It’s been called “amateurish,” and “the worst movie in living memory.” Roger Ebert compared it to “taking a bus trip with someone who has needed a bath for a long time” and Peter Travers claimed it was the worst film of the millennium. It was nominated for eight Razzie Awards and won seven, denied a clean sweep only by virtue of the fact that two of its actors were in competition with each other for the same prize. It has a Rifftrax commentary, and its own episode of the bad-movie podcast How Did This Get Made? It is Battlefield Earth, Roger Christian’s 2000 adaptation of L. Ron Hubbard’s 1982 novel about a war between mankind and an invading alien race in the year 3000. And it is routinely considered—by audiences, by critics, and by bad-movie-loving cultists—one of the worst movies ever made.
Everyone hates Battlefield Earth—except its star, John Travolta. In an interview at the Toronto International Film Festival with The Daily Beast, Travolta was asked if he had any career regrets, including Battlefield Earth. Most people regret having wasted two hours watching the film; surely Travolta regrets the untold months and years he spent making and promoting it. Nope, not quite:
“Are you kidding? Why would I ever regret that? I had the power to do whatever I wanted, and I chose to do a book that I thought was worthy of making into a movie. It’s a beautiful film. It’s a good movie… I have no regrets at all. And if we had to do it over again, I would still do it. It was a moment where I could say, ‘I had all the power in the world and could do whatever I wanted.’ Not a lot of people get that opportunity, and I did what I wanted to do.”
Travolta’s comments were so shocking, they were even reported as news by several film sites. (“BREAKING: Someone likes Battlefield Earth.”) It was significantly more shocking than the response on social media, which was a predictable mix of snark and even more snark.
Travolta blamed most of Battlefield Earth’s problems—or at least the rest of humanity’s problems with Battlefield Earth, since Battlefield Earth is a beautiful film that doesn’t have problems—on the media, which he said “confused” the movie with Scientology, the religion created by Hubbard and practiced by Travolta. And, to be sure, there were plenty of articles about the movie’s supposed connection to Scientology. Some even suggested that Battlefield Earth contained “subliminal messages” designed to brainwash viewers into a religious conversion.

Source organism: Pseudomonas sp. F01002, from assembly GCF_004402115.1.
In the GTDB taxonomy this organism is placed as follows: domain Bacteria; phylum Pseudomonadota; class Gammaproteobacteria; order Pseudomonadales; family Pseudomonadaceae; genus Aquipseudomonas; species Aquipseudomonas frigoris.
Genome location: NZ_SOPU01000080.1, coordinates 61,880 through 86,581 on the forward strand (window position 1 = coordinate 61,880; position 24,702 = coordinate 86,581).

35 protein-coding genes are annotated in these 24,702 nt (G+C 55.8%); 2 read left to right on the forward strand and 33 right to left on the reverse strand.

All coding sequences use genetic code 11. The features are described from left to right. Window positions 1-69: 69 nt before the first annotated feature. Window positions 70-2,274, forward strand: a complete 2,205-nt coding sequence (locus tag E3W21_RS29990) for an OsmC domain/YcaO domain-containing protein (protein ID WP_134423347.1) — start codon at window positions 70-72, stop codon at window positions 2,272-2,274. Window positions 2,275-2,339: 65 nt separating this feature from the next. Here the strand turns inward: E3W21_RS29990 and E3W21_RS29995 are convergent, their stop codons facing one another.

This, frankly, is nonsense. Battlefield Earth turned out so badly that it was far more likely to convert John Travolta fans into haters than Dianetic indoctrinates. While I couldn’t find the exact figures on Scientology enrollment in the months immediately following Battlefield Earth’s release, I think it’s safe to say the film did not spark a mass societal movement toward stress tests and auditing. But Travolta’s got it wrong, too. The public’s perception of Scientology didn’t damage the film. If anything, the film was so terrible that it reflected poorly on Scientology, rather than the other way around.
Scientology’s not to blame for Battlefield Earth’s failure to connect with the pathetic man-animals who make up the moviegoing public. And, from this man-animal’s perspective, Travolta might sound a wee bit delusional when he says it’s a good movie. But that doesn’t mean he’s wrong. Battlefield Earth is beautiful—to John Travolta.
We may think Battlefield Earth is garbage. (Wait, let me rephrase that: We do think Battlefield Earth is garbage.) But even if 10 or 100 or 1,000 or 10,000,000 people think Battlefield Earth is a disaster, John Travolta is under no obligation whatsoever to agree with them. He even explains why it means so much to him, and that explanation makes perfect sense. The Travolta of just a few years before Battlefield Earth was practically dead in Hollywood; after Pulp Fiction and Get Shorty revitalized his fortunes, he reeled off one hit after another, until he had an enormous amount of power and influence. Suddenly, Travolta could make whatever he wanted. And he chose to make a goofy science-fiction film written by the creator of his religion. Okay, so the result was one of the crummiest movies in history. So what? To Travolta, Battlefield Earth is more than a schlockfest; like the dusty varsity jacket in an old man’s closet, it’s a symbol of youth, excitement, and great former glories.
It can be satisfying when a filmmaker admits their culpability in a flop. Who doesn’t get a chuckle out of Mark Wahlberg bashing The Happening? (“Fucking trees, man, the plants. Fuck it.”) But movie stars don’t have to see their work the same way as their audience does. If the work means something to them, our opinion is irrelevant. And clearly Battlefield Earth means something to John Travolta.
That should have come as no surprise, though. Anyone who has seen the movie would tell you that part of its charm is its sincerity. Travolta and company treat a very goofy premise, some very hideous production design, and some really awful dialogue with absolute conviction, and the same kind of insane commitment to terrible ideas that defines other good-bad greats like Ed Wood and Tommy Wiseau. Of course John Travolta loves Battlefield Earth. That’s why it’s one of the most entertainingly terrible movies of all time; because he believes in it with all of his admirably earnest, misguided heart.
We live in an age of consensus, where opposing viewpoints are often shouted down as loudly and violently as possible. In this enviroment, it would be smart of Travolta to take the Wahlberg route and admit his mistakes (“Fucking platform alien boots, man, fucking air tubes that look like boogers. Fuck it.”) It’s a lot less fashionable and cool—and a lot more impressive—to stick to one’s guns, and be honest about your true feelings. Battlefield Earth is important to John Travolta. That sort of passion is what separates the true artists from the ordinary man-animals.